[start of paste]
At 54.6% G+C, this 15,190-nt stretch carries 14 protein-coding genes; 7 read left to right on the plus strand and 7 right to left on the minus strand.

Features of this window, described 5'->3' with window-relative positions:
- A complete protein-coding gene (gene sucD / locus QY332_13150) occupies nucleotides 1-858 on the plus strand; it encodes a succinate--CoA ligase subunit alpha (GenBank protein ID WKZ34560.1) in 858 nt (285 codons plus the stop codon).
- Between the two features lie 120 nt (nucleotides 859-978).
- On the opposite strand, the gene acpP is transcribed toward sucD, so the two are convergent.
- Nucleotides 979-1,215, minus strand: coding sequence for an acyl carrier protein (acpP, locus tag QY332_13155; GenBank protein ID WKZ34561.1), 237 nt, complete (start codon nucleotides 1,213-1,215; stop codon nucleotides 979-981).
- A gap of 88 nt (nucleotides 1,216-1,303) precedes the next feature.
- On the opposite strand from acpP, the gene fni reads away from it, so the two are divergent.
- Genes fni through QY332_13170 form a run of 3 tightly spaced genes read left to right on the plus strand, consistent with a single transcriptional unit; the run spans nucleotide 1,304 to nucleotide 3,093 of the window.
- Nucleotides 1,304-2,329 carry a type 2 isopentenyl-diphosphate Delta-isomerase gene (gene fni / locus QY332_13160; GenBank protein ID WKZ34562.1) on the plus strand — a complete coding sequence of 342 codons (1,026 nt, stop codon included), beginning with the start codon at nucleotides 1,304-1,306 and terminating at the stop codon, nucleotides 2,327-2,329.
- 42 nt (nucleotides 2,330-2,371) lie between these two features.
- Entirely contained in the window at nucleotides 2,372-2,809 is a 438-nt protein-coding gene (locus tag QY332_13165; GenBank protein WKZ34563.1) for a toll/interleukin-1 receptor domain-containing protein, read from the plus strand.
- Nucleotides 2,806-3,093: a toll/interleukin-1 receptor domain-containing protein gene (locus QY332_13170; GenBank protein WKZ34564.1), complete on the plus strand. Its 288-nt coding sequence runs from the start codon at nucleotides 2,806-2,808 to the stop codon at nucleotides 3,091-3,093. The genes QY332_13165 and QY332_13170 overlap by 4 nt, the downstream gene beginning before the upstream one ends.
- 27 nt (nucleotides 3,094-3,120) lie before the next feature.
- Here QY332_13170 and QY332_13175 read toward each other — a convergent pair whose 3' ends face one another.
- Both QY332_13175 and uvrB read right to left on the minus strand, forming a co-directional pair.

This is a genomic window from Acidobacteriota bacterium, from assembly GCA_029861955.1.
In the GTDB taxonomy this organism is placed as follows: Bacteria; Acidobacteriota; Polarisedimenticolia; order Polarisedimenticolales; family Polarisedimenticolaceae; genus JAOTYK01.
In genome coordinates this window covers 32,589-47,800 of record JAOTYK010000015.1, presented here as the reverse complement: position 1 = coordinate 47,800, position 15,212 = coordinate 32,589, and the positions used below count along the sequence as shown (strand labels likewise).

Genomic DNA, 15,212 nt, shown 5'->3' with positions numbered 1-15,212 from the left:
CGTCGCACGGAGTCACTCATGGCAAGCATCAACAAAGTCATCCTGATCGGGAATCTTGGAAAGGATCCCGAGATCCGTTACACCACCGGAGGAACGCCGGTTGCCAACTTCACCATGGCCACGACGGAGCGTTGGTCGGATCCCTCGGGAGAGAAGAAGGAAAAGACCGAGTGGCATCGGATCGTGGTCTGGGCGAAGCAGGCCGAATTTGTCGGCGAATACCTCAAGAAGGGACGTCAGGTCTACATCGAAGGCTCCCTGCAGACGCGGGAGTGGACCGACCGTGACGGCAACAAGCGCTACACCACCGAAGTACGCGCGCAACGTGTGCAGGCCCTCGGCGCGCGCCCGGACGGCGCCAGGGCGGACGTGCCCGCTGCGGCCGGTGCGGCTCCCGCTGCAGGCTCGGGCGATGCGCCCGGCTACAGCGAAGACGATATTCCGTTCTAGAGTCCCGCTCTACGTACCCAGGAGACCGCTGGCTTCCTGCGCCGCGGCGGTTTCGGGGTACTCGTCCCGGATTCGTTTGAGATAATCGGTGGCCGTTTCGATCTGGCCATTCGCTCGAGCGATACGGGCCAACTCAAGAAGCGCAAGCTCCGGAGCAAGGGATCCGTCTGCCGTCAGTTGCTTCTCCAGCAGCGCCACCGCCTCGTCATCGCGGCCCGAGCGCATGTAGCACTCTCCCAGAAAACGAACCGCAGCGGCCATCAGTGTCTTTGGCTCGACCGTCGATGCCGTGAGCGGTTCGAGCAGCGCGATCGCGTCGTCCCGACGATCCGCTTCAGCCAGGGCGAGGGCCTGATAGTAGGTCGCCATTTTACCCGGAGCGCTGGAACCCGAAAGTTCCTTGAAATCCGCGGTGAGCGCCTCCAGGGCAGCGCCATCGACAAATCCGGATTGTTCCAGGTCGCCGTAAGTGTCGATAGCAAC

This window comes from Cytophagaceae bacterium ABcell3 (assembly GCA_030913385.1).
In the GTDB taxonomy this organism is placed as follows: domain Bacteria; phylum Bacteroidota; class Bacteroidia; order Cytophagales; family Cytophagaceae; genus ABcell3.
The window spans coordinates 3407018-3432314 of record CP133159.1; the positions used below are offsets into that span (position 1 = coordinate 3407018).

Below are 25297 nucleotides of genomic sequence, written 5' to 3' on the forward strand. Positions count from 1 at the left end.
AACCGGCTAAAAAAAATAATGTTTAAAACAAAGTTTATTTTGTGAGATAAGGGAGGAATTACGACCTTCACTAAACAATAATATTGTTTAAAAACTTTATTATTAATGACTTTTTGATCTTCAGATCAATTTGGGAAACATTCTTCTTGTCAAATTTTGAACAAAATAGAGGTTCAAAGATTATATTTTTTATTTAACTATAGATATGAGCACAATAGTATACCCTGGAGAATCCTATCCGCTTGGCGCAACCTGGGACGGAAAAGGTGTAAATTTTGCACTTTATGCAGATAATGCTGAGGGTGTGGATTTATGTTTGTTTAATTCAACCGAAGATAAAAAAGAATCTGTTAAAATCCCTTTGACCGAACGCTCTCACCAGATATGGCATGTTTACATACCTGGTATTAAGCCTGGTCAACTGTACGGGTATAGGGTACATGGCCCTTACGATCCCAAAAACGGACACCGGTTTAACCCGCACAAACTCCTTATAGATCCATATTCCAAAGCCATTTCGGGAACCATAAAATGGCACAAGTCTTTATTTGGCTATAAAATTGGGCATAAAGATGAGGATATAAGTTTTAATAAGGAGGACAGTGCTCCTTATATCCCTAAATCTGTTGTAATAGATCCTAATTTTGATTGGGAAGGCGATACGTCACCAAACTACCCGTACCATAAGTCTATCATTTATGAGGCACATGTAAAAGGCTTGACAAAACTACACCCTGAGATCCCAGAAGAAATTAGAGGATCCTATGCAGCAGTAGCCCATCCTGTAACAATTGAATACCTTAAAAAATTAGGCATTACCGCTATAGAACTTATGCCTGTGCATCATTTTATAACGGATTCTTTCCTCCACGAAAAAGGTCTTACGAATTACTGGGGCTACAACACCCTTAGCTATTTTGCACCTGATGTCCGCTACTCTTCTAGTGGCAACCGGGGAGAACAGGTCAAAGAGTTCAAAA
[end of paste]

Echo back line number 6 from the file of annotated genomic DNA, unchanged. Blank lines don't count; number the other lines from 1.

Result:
- Nucleotides 979-1,215, minus strand: coding sequence for an acyl carrier protein (acpP, locus tag QY332_13155; GenBank protein ID WKZ34561.1), 237 nt, complete (start codon nucleotides 1,213-1,215; stop codon nucleotides 979-981).